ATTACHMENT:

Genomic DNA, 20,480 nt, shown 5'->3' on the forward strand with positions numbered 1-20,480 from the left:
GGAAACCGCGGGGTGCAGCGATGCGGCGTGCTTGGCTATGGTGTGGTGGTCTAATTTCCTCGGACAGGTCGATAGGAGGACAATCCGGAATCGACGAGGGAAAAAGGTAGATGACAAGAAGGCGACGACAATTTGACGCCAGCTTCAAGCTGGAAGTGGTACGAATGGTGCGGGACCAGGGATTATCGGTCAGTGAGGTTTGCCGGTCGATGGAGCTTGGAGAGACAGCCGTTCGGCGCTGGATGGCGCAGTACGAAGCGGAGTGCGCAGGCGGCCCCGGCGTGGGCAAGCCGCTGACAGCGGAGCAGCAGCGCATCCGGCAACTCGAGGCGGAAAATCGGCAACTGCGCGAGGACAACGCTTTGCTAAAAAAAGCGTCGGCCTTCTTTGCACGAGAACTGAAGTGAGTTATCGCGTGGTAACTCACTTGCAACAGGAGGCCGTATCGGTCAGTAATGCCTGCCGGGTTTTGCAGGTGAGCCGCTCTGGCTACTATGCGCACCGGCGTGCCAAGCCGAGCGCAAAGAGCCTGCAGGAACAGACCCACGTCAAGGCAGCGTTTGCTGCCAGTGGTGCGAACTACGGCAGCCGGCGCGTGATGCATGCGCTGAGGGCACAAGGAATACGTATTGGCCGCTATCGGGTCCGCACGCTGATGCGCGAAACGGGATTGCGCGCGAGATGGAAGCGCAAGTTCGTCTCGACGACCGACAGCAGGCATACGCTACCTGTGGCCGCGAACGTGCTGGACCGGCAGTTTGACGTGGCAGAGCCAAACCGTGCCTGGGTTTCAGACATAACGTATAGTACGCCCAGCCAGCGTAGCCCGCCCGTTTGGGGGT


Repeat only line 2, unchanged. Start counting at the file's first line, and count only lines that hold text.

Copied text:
GGAAACCGCGGGGTGCAGCGATGCGGCGTGCTTGGCTATGGTGTGGTGGTCTAATTTCCTCGGACAGGTCGATAGGAGGACAATCCGGAATCGACGAGGGAAAAAGGTAGATGACAAGAAGGCGACGACAATTTGACGCCAGCTTCAAGCTGGAAGTGGTACGAATGGTGCGGGACCAGGGATTATCGGTCAGTGAGGTTTGCCGGTCGATGGAGCTTGGAGAGACAGCCGTTCGGCGCTGGATGGCGCAGTACGAAGCGGAGTGCGCAGGCGGCCCCGGCGTGGGCAAGCCGCTGACAGCGGAGCAGCAGCGCATCCGGCAACTCGAGGCGGAAAATCGGCAACTGCGCGAGGACAACGCTTTGCTAAAAAAAGCGTCGGCCTTCTTTGCACGAGAACTGAAGTGAGTTATCGCGTGGTAACTCACTTGCAACAGGAGGCCGTATCGGTCAGTAATGCCTGCCGGGTTTTGCAGGTGAGCCGCTCTGGCTACTATGCGCACCGGCGTGCCAAGCCGAGCGCAAAGAGCCTGCAGGAACAGACCCACGTCAAGGCAGCGTTTGCTGCCAGTGGTGCGAACTACGGCAGCCGGCGCGTGATGCATGCGCTGAGGGCACAAGGAATACGTATTGGCCGCTATCGGGTCCGCACGCTGATGCGCGAAACGGGATTGCGCGCGAGATGGAAGCGCAAGTTCGTCTCGACGACCGACAGCAGGCATACGCTACCTGTGGCCGCGAACGTGCTGGACCGGCAGTTTGACGTGGCAGAGCCAAACCGTGCCTGGGTTTCAGACATAACGTATAGTACGCCCAGCCAGCGTAGCCCGCCCGTTTGGGGGT